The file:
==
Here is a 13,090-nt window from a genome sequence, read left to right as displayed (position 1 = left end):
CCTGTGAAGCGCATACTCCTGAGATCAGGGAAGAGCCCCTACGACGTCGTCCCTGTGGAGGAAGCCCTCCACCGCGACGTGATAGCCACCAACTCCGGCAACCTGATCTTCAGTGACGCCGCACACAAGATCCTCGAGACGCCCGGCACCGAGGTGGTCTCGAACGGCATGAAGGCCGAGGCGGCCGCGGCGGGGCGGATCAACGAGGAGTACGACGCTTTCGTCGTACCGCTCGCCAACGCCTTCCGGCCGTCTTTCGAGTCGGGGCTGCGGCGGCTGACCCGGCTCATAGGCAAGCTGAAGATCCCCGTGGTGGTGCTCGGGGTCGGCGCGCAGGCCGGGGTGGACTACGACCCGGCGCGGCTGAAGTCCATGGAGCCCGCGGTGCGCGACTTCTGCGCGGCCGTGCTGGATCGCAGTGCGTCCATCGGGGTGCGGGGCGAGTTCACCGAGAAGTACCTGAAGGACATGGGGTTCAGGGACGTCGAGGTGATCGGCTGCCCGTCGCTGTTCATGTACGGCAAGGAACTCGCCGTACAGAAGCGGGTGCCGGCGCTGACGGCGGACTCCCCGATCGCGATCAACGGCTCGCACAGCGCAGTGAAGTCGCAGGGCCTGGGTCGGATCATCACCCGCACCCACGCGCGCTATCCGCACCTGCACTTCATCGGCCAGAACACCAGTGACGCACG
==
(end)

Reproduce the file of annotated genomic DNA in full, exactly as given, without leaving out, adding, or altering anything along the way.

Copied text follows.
Here is a 13,090-nt window from a genome sequence, read left to right as displayed (position 1 = left end):
CCTGTGAAGCGCATACTCCTGAGATCAGGGAAGAGCCCCTACGACGTCGTCCCTGTGGAGGAAGCCCTCCACCGCGACGTGATAGCCACCAACTCCGGCAACCTGATCTTCAGTGACGCCGCACACAAGATCCTCGAGACGCCCGGCACCGAGGTGGTCTCGAACGGCATGAAGGCCGAGGCGGCCGCGGCGGGGCGGATCAACGAGGAGTACGACGCTTTCGTCGTACCGCTCGCCAACGCCTTCCGGCCGTCTTTCGAGTCGGGGCTGCGGCGGCTGACCCGGCTCATAGGCAAGCTGAAGATCCCCGTGGTGGTGCTCGGGGTCGGCGCGCAGGCCGGGGTGGACTACGACCCGGCGCGGCTGAAGTCCATGGAGCCCGCGGTGCGCGACTTCTGCGCGGCCGTGCTGGATCGCAGTGCGTCCATCGGGGTGCGGGGCGAGTTCACCGAGAAGTACCTGAAGGACATGGGGTTCAGGGACGTCGAGGTGATCGGCTGCCCGTCGCTGTTCATGTACGGCAAGGAACTCGCCGTACAGAAGCGGGTGCCGGCGCTGACGGCGGACTCCCCGATCGCGATCAACGGCTCGCACAGCGCAGTGAAGTCGCAGGGCCTGGGTCGGATCATCACCCGCACCCACGCGCGCTATCCGCACCTGCACTTCATCGGCCAGAACACCAGTGACGCACG